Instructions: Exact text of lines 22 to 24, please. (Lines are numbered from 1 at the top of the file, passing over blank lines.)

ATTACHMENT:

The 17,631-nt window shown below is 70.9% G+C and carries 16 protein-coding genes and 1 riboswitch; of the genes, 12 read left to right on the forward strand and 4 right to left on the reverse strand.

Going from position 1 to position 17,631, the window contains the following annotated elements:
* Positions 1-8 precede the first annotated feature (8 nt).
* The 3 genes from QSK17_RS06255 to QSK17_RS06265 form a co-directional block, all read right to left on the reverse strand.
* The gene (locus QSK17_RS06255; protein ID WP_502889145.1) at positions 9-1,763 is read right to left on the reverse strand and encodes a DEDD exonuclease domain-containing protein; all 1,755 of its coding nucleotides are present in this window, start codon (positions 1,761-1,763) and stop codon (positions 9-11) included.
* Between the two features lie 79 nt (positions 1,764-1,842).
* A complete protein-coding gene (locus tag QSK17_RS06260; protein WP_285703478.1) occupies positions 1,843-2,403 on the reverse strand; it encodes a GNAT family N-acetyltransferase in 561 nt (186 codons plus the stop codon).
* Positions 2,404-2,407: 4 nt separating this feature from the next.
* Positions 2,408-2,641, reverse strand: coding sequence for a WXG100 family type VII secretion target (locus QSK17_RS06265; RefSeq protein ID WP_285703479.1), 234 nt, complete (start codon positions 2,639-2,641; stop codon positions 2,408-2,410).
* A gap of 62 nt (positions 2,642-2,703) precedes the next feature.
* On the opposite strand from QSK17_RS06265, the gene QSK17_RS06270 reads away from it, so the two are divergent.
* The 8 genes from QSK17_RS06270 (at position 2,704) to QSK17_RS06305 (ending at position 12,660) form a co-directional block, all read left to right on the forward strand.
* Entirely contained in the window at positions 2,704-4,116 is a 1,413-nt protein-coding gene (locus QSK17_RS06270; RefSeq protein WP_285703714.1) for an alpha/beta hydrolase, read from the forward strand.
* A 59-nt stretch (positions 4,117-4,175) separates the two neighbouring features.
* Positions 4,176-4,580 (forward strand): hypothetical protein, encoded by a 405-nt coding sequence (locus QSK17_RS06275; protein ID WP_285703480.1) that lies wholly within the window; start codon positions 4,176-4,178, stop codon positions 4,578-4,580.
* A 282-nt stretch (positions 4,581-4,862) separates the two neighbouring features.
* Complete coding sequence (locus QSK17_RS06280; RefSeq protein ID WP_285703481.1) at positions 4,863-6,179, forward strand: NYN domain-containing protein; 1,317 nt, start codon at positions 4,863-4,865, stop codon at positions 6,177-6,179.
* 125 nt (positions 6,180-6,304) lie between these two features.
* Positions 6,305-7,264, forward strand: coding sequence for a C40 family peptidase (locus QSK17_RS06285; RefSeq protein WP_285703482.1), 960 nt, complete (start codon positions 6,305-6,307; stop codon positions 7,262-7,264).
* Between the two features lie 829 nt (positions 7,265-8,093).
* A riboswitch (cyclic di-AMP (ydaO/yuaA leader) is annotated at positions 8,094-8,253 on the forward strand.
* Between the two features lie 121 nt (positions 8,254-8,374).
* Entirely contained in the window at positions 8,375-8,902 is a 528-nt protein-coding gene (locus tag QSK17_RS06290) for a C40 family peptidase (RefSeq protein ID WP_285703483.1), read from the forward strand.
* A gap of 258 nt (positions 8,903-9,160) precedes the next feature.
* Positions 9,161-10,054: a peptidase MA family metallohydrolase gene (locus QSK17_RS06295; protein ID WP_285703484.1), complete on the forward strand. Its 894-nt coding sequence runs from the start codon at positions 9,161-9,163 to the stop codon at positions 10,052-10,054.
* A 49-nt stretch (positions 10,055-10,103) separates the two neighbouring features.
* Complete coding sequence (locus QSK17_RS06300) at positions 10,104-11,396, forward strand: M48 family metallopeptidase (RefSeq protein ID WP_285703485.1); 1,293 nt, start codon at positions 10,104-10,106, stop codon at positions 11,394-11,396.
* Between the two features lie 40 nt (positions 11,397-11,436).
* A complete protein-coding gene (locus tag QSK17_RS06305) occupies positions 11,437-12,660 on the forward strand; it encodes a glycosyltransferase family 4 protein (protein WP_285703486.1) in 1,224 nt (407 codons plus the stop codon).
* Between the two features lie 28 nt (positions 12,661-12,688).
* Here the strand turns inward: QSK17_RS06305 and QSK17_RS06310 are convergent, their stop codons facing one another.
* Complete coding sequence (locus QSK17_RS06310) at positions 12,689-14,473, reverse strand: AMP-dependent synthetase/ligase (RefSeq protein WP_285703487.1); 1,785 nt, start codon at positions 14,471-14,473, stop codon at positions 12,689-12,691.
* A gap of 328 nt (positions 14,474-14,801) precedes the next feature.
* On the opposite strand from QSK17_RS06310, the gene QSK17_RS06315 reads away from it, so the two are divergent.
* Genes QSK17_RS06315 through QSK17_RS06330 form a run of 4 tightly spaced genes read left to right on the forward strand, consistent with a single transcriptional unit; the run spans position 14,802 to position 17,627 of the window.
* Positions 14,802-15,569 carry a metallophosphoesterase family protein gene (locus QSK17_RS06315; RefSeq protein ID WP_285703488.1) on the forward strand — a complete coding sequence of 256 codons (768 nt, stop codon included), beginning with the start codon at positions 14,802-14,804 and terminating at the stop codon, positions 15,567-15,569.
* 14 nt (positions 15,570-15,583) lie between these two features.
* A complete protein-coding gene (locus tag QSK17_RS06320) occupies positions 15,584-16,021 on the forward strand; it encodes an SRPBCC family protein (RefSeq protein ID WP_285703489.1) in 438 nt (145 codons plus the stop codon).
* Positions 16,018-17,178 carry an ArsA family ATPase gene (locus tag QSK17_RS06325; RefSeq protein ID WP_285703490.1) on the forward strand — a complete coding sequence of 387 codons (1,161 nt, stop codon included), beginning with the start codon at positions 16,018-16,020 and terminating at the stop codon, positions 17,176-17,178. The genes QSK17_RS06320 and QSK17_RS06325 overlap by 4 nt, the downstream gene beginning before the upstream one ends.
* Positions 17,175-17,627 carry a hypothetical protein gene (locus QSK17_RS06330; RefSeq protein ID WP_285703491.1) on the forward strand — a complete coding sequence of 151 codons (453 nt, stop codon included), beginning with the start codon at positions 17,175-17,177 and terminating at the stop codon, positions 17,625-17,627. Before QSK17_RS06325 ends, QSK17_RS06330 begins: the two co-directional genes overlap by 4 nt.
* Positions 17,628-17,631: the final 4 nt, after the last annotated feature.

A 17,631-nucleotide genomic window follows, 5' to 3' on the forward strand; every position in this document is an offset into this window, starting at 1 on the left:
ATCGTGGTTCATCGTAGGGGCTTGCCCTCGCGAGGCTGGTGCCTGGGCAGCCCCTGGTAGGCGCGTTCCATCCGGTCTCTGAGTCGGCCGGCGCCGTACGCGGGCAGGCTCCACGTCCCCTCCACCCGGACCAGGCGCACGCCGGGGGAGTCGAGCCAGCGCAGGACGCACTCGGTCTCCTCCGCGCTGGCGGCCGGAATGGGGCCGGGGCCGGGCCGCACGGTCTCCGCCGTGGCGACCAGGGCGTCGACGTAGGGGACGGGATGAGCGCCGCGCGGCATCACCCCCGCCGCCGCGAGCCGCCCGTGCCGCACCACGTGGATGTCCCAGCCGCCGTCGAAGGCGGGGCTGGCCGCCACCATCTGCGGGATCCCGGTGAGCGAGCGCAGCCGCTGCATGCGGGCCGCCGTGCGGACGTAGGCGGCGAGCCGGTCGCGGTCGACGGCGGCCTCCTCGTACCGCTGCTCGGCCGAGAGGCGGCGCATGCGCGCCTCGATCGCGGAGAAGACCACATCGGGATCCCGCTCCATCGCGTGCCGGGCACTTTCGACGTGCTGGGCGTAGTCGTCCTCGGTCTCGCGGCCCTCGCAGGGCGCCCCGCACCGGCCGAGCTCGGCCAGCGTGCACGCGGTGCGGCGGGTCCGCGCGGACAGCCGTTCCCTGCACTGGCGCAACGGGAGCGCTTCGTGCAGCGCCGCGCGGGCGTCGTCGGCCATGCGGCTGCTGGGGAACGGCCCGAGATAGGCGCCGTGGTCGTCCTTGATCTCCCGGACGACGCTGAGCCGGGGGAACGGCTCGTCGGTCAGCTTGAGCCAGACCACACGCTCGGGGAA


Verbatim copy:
* Between the two features lie 121 nt (positions 8,254-8,374).
* Entirely contained in the window at positions 8,375-8,902 is a 528-nt protein-coding gene (locus tag QSK17_RS06290) for a C40 family peptidase (RefSeq protein ID WP_285703483.1), read from the forward strand.
* A gap of 258 nt (positions 8,903-9,160) precedes the next feature.